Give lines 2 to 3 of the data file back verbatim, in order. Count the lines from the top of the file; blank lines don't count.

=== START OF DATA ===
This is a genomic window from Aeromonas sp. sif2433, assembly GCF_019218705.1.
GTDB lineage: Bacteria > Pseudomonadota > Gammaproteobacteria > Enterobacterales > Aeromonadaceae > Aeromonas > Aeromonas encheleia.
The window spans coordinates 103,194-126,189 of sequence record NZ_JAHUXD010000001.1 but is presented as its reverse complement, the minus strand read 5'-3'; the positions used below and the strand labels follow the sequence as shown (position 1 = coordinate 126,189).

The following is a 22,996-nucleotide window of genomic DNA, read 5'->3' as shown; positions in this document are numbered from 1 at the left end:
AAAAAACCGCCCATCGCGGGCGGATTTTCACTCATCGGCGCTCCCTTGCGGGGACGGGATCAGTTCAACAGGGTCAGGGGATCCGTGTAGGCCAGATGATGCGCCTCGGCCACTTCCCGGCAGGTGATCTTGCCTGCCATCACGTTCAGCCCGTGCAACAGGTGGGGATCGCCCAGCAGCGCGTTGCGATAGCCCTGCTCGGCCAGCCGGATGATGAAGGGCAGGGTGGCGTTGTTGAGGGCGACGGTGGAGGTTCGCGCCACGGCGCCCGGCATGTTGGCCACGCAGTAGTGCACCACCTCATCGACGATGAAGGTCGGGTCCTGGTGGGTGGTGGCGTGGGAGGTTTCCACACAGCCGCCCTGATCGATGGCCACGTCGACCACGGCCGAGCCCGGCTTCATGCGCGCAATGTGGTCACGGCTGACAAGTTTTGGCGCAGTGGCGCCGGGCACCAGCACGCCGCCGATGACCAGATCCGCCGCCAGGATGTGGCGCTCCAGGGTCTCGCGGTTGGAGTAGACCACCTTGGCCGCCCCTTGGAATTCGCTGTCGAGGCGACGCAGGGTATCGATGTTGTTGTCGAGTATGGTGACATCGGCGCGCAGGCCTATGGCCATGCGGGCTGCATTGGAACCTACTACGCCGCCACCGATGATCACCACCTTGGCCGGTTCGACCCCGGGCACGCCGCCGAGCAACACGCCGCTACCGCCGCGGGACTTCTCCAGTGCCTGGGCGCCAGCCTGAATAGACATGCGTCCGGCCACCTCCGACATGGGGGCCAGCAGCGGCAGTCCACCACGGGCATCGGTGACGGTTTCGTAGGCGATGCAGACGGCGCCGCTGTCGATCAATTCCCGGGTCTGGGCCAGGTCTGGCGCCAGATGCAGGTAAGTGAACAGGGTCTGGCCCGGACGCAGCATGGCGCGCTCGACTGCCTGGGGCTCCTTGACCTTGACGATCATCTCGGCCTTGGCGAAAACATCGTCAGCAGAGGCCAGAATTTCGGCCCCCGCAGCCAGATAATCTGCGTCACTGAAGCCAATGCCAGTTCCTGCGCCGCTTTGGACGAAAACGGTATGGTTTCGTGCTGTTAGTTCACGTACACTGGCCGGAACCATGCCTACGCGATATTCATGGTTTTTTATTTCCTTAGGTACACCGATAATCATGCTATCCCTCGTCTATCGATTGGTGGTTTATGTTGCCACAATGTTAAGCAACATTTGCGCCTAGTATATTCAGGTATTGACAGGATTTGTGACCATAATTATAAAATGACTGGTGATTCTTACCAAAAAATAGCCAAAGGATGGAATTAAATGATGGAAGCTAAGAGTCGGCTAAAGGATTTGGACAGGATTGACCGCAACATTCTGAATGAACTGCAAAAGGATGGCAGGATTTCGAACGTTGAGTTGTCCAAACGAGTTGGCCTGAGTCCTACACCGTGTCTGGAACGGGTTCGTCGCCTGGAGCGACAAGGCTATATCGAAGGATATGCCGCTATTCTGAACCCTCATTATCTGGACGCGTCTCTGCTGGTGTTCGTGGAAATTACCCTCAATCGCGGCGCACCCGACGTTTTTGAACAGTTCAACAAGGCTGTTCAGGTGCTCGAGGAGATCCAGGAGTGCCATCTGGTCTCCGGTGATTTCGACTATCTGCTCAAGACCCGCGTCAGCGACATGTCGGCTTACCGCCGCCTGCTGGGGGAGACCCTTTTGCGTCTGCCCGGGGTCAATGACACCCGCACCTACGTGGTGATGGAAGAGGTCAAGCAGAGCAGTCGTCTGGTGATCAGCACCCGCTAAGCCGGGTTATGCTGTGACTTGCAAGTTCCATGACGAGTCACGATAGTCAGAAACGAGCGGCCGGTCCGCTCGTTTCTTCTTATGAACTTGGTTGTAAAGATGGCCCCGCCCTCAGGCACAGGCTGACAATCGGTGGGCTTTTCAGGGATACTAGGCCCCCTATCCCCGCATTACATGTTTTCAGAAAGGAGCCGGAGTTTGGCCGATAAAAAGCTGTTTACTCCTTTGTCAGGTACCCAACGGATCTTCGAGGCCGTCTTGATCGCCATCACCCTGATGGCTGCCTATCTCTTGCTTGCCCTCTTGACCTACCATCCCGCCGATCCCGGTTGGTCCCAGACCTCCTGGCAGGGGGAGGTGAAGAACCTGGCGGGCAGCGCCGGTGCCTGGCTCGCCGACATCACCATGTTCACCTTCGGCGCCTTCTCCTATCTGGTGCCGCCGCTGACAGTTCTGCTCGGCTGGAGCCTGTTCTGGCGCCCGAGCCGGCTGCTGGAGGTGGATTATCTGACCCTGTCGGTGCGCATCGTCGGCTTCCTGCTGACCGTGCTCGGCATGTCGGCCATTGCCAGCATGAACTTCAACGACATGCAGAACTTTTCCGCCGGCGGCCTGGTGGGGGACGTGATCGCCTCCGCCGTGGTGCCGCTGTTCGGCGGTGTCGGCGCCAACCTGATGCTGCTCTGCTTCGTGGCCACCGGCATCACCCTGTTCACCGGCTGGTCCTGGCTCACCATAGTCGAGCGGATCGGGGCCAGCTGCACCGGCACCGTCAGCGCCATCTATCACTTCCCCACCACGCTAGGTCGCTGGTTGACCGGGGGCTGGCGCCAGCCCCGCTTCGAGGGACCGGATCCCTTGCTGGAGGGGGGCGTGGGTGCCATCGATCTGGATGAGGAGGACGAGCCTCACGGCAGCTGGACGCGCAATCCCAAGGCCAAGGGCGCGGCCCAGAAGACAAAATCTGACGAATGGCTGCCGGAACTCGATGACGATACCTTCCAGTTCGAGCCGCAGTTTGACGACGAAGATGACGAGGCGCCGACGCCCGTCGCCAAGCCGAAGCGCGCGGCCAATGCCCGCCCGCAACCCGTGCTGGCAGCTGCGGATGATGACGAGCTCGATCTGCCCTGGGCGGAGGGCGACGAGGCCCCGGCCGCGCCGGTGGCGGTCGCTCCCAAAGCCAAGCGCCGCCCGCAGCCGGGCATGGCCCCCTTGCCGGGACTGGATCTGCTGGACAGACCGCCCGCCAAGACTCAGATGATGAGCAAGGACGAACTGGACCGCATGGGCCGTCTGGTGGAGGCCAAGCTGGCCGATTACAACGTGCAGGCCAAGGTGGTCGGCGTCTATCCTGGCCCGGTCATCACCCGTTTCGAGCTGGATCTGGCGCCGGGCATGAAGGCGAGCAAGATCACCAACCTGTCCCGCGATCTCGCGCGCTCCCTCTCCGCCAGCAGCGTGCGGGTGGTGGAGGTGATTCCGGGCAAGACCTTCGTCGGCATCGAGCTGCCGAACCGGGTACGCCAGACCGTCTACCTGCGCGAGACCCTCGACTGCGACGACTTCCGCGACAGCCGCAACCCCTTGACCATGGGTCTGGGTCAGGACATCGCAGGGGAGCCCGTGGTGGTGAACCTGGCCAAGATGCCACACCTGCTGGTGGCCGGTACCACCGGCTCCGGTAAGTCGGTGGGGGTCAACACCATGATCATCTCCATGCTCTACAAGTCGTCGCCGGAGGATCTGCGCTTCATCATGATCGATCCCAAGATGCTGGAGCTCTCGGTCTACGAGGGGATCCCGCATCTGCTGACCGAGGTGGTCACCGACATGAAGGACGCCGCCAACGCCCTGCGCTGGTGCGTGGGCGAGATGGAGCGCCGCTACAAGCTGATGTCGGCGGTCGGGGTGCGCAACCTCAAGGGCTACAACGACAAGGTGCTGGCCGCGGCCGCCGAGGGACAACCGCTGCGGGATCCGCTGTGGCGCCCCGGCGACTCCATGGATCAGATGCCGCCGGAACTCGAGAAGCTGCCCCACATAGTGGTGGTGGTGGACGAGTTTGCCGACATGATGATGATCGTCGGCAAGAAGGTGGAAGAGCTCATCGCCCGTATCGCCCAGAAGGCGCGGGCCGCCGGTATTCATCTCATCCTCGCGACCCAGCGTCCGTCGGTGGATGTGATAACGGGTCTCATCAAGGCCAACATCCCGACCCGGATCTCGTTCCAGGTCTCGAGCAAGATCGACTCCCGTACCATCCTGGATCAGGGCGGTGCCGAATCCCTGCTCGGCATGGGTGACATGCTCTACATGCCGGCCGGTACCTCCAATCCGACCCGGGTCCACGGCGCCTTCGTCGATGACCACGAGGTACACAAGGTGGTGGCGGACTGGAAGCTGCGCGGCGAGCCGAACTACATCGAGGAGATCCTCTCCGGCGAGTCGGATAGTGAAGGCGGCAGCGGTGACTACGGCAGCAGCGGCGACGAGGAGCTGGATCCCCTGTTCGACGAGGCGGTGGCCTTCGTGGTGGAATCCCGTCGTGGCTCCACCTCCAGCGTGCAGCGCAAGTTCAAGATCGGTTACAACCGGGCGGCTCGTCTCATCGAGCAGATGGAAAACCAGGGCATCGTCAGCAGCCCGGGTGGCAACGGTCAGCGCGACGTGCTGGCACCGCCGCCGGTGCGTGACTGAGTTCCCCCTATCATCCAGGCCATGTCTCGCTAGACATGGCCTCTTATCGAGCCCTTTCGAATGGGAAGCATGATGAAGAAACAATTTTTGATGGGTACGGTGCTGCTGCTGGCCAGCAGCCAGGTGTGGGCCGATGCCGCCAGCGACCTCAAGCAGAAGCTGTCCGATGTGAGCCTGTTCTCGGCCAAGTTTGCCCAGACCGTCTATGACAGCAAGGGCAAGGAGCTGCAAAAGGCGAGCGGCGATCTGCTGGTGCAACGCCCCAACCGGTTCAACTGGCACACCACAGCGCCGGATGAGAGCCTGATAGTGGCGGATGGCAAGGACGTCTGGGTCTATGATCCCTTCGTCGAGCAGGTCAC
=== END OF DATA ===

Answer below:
GTDB lineage: Bacteria > Pseudomonadota > Gammaproteobacteria > Enterobacterales > Aeromonadaceae > Aeromonas > Aeromonas encheleia.
The window spans coordinates 103,194-126,189 of sequence record NZ_JAHUXD010000001.1 but is presented as its reverse complement, the minus strand read 5'-3'; the positions used below and the strand labels follow the sequence as shown (position 1 = coordinate 126,189).